Delta, a major U.S. airline company, will suspend direct flights from the United States to Russia this spring, RIA Novosti reported, citing Moscow business daily Kommersant.
According to the company’s press service, the carrier won’t resume direct flights from Moscow to major American cities this summer. The airline reduced its presence on the plunging Russian market in late 2015, performing direct flights only during high season.
A source in Russia’s flag carrier Aeroflot said that in 2017 flights between Russia and the U.S. increased by 4% and the Russian airline plans to boost their number by this summer. According to the Federal Security Service, in 2017 Russians made 127,600 trips to the U.S. for tourism purposes, a 16.3% increase year-on-year.
Thus, in the first quarter, the tourist flow from Russia grew 30.3%, while in the fourth quarter it fell 0.8%. That said, by the middle of the third quarter, the United States announced tougher screening for visa applicants, the paper says.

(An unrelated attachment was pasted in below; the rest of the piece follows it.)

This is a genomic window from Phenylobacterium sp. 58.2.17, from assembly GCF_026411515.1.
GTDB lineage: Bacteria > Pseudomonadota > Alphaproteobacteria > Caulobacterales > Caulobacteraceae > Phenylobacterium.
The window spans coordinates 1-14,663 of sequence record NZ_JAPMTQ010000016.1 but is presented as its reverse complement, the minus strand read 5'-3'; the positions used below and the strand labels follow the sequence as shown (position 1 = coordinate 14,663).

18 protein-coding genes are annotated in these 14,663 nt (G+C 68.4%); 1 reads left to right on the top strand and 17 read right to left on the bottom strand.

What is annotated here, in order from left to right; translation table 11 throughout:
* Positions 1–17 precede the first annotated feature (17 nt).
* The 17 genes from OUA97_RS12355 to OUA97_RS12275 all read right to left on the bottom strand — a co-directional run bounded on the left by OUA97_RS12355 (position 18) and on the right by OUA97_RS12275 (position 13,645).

According to press secretary of the Russian Union of Travel Industry, Irina Tyurina, as a result of Delta’s decision to suspend its flights, Aeroflot, currently the only airline offering direct service from Russia to the U.S., may jack up prices.
However, a source in the Russian company told Kommersant that Aeroflot would be able to meet market demand and Delta’s exit would not impact ticket prices.
Boris Rybak of Infomost noted that there are enough cheap connection flights to the US through Europe. However, after Delta’s departure from the Russian market, Aeroflot will gain advantages and prices may surge for direct flights in premium segments, the expert noted. In any case, the reduction in the number of air carriers cannot be “positive news for the market,” he noted.